"Now as I was young and easy" as Dylan Thomas so eloquently began his poem "Fern Hill" - as I was young and easy in my late teens in the 1960's, I discovered Dylan Thomas.
In 1965, in my 18th year, I was introduced to Bob Dylan for the first time by a friend'd suggestion that I watch him on a television programme. In doing that a light bulb came on, the Stones and the Beatles were relegated to second and third places of interest. A life time of devotion to Bob Dylan, his poetry and his music had begun.
Later, after a few months of sating myself on all things Bob Dylan, my interest also began to lean towards the man that Bob Dylan allegedly took his surname from - Dylan Thomas. I bought Dylan Thomas's Collected Poems, read and loved "Under Milk Wood" and begun collecting various autobiographies about both Dylan and his wife Caitlin. It soon became clear to me here was a man that wrote poetry brilliantly and in a style that I many times, badly tried to copy. Not only that, being in my late teens, I was ripe for idolising somebody that was also a rogue, a reprobate and somebody that regularly pissed people off. When you're that age nice people are only seen as boring, people bucking the system are always the ones most interesting. I also read that Dylan Thomas had often said to people that he didn't want to live past 40 and went on to die aged 39 at the height of his fame. He achieved that by going out one night in New York and after claiming to have drunk eighteen whiskies, against doctors orders, collapsed in a coma before dying in a hospital bed a week or so later, well I thought - way to go, who wants to get old. A few years later that thought was once again resurrected when in 1970 Jim Morrison, Janis Joplin and Jimmy Hendrix all died young from drug overdoses.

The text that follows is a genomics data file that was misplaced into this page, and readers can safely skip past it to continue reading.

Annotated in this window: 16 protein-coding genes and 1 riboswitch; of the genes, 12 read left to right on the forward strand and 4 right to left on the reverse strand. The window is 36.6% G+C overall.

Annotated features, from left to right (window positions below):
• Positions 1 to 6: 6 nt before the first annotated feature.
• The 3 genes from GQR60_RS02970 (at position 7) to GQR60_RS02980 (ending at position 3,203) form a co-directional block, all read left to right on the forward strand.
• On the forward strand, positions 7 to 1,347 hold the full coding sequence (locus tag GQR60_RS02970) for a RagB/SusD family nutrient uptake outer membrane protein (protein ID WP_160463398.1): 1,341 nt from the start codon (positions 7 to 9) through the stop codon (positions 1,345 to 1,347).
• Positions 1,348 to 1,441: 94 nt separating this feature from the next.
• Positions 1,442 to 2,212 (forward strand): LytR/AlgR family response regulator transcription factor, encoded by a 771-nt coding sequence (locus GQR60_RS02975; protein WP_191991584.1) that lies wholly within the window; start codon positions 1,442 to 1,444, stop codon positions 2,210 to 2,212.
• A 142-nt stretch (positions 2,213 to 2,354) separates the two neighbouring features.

So with that thought in the back of my mind, I moved further into adult life and marriage and work and buying houses and headed towards that magical cut off point, 40 years of age. Clearly, as I'm writing this aged 72, the romantic thought of dying at 40 like my heroes, was never full filled, life may have took some dark turns along the way but there was always a bright light shining up ahead.
Mind you, as I approach my 73rd birthday, that bright light seems to be flickering somewhat. We are in the depths of the Corvid-19 pandemic and people are dying by the thousands in this country and the normal feeling of safety and comfort from being in hospital is all of a sudden a scary prospect. It's really unsettling to wake up on a fine and sunny morning, with a good day in prospect, to suddenly have that dark cloud of remembering Corvid-19 descend upon you and will today be my turn to get it.
It's changing a lot of people's lives, possibly forever, and has brought about a lot of challenging restrictions to our daily life, which many of us interpret in different ways. For me, the only real restriction is not being able to visit my partner who lives 80 miles away in Surrey whenever I like. We remain separated by the government ruling that travel by car is only allowed for essential reasons and an 80 mile journey there and back would see me probably fined if caught doing it. It's even more frustrating watching some of my neighbours being visited by friends and relatives, visits that include going in their houses.
Other than that, the one topic in vogue at the moment among people that are gardeners or farmers, is how dry the ground has become. To be not that far away from one of the wettest winters on record and now in almost drought conditions, is hard to comprehend. In the gardens, flower borders are cracking up and lawns beginning to go yellow. On the marsh the water levels have dropped almost two feet in places and the field surfaces becoming rock hard, and I watched tractors drilling spring crops the other day, being followed by large dust clouds.
It's becoming a mad, mad world.